Predictably, committee members take serious umbrage at the idea that they're addled old-timers with lamentably middle-brow tastes who regard the Oscar screenings as "a free meal social gathering". One (who preferred not to be named) told me that he "groaned inwardly" when he started watching City Of God. "My reaction was: 'Oh my goodness, not another one.' At that time, we on the foreign-language committee had seen a lot of movies about the slums of South America and glue-sniffing kids on the streets and that kind of thing."
He is equally bullish about the Academy's decision to ignore Siddiq Barmak's Golden Globe winner, Osama. "I don't vote on political correctness, I vote on the filmmaking," he states categorically.
That's as may be, but the committee members certainly have some strange enthusiasms. Scan the list of winners and nominees over the past decade and you could be forgiven for thinking that the Netherlands was the hub of world filmmaking. In the last nine years, the Dutch have received four nominations and won the Oscar twice, for Mike Van Diem's Character in 1997 and for Marleen Gorris's Antonia's Line in 1995. They're in the running again this year with Ben Sombogaart's Twin Sisters, a tasteful period piece set in the years leading up to the Second World War.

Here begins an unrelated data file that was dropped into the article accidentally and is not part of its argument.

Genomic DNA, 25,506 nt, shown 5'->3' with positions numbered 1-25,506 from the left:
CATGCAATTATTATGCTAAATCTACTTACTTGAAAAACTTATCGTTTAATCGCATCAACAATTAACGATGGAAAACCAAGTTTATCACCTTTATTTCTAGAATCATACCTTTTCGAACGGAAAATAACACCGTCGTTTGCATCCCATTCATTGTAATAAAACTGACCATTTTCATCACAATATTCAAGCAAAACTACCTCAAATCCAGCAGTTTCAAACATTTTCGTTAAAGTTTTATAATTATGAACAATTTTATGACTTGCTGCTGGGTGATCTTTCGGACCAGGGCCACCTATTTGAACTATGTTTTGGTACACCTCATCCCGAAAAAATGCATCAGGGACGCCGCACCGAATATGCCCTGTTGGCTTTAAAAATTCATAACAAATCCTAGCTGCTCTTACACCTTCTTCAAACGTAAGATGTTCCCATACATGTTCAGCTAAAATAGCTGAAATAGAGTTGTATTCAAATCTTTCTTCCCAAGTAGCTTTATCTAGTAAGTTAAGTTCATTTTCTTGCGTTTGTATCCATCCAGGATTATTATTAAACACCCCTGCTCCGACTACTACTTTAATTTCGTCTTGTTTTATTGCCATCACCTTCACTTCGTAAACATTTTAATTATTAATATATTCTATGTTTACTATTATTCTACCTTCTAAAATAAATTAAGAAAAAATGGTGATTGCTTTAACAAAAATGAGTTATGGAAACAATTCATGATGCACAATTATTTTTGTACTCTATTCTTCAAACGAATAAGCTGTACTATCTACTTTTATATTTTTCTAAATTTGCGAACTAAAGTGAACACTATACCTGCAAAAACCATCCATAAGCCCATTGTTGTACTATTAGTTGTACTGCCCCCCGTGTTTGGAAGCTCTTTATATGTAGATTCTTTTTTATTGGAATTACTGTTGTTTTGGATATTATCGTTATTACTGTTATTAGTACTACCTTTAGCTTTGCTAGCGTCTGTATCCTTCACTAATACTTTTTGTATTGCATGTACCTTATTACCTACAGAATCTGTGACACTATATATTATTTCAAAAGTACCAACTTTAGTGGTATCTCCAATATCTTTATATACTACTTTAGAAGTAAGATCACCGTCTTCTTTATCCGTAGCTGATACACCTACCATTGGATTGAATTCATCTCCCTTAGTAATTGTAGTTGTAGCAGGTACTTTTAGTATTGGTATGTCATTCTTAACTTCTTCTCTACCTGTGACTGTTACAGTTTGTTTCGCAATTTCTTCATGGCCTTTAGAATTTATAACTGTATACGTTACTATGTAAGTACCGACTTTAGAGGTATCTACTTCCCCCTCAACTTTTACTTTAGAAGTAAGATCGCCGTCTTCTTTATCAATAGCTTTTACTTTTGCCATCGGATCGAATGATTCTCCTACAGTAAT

The Dutch clearly know their target audience. The original Dutch nominee for 1997 was a local box-office hit All-Stars, a raucous comedy-drama about the travails of a Sunday football team (currently being remade in the UK under the title You Don't Have To Say You Love Me with a cast including Billie Piper and Jimi Mistry). Realising there was too much sex, boozing and goalmouth action for the film to appeal to sedate Academy tastes, the Dutch made a last-minute switch, replacing All-Stars with the sombre costume drama, Character. Sure enough, this tale about a villainous bailiff in late-19th-century Rotterdam won the Academy Award - and then promptly vanished without trace.